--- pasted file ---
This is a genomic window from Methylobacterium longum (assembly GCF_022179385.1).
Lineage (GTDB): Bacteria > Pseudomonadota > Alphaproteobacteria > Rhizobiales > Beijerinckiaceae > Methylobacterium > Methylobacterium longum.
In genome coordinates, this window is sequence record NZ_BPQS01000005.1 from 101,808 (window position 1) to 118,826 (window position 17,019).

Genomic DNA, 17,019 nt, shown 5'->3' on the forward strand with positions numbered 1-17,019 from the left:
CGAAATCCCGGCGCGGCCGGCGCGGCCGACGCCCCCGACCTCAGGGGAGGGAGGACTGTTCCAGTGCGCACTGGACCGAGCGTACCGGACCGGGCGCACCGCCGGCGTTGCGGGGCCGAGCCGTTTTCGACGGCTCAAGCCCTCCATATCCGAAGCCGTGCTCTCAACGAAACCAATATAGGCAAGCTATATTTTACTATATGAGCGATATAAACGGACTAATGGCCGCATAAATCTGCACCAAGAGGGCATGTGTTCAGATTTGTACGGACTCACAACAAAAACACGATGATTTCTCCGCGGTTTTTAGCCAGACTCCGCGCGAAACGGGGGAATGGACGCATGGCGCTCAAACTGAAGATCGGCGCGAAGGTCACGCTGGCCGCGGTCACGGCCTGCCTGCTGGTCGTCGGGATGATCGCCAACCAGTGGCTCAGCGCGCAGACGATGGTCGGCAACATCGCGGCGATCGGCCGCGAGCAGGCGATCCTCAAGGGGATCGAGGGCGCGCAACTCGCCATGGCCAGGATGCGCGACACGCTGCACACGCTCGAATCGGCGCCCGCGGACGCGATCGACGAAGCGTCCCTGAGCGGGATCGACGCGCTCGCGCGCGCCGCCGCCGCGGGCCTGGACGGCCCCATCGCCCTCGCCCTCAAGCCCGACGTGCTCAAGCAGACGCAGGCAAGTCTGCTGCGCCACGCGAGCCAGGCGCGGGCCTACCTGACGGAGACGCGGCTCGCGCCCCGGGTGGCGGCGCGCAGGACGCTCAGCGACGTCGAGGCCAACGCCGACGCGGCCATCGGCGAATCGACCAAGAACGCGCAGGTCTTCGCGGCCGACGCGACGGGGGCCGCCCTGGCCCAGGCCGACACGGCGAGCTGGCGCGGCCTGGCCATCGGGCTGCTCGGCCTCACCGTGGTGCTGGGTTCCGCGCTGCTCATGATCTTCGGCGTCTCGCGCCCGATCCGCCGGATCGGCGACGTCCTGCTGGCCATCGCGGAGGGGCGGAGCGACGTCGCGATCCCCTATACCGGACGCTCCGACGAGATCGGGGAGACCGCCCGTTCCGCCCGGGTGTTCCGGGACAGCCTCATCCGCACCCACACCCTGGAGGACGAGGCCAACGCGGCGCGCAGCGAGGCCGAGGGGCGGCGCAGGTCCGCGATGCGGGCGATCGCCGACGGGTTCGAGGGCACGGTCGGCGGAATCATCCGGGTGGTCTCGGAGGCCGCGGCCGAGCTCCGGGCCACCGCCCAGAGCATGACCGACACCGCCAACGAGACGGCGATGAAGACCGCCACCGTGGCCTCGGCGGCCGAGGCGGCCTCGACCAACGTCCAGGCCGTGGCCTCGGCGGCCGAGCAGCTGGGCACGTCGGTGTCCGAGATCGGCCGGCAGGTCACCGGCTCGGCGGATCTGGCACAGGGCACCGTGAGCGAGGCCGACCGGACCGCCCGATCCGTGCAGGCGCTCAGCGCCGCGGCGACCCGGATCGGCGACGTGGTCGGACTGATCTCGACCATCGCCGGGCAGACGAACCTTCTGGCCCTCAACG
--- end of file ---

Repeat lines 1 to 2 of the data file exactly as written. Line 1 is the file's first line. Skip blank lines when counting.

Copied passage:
This is a genomic window from Methylobacterium longum (assembly GCF_022179385.1).
Lineage (GTDB): Bacteria > Pseudomonadota > Alphaproteobacteria > Rhizobiales > Beijerinckiaceae > Methylobacterium > Methylobacterium longum.